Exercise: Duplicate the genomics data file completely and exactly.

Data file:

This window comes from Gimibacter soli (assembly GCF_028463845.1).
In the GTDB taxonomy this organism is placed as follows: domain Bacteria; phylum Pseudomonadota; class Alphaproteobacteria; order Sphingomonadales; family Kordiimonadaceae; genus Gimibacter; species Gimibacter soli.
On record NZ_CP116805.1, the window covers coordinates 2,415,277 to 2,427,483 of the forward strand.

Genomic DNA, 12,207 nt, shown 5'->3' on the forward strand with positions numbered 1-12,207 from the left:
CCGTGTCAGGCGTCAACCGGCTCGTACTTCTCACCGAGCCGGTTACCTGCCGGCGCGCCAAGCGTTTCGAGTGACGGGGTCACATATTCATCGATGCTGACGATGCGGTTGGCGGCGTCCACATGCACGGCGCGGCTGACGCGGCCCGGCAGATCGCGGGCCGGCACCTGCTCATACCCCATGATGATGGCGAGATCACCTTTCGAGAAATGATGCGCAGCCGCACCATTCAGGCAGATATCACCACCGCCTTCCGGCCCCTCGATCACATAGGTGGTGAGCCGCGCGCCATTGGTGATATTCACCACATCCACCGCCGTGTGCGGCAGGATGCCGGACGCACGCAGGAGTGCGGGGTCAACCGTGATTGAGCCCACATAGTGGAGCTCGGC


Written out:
This window comes from Gimibacter soli (assembly GCF_028463845.1).
In the GTDB taxonomy this organism is placed as follows: domain Bacteria; phylum Pseudomonadota; class Alphaproteobacteria; order Sphingomonadales; family Kordiimonadaceae; genus Gimibacter; species Gimibacter soli.
On record NZ_CP116805.1, the window covers coordinates 2,415,277 to 2,427,483 of the forward strand.

Genomic DNA, 12,207 nt, shown 5'->3' on the forward strand with positions numbered 1-12,207 from the left:
CCGTGTCAGGCGTCAACCGGCTCGTACTTCTCACCGAGCCGGTTACCTGCCGGCGCGCCAAGCGTTTCGAGTGACGGGGTCACATATTCATCGATGCTGACGATGCGGTTGGCGGCGTCCACATGCACGGCGCGGCTGACGCGGCCCGGCAGATCGCGGGCCGGCACCTGCTCATACCCCATGATGATGGCGAGATCACCTTTCGAGAAATGATGCGCAGCCGCACCATTCAGGCAGATATCACCACCGCCTTCCGGCCCCTCGATCACATAGGTGGTGAGCCGCGCGCCATTGGTGATATTCACCACATCCACCGCCGTGTGCGGCAGGATGCCGGACGCACGCAGGAGTGCGGGGTCAACCGTGATTGAGCCCACATAGTGGAGCTCGGC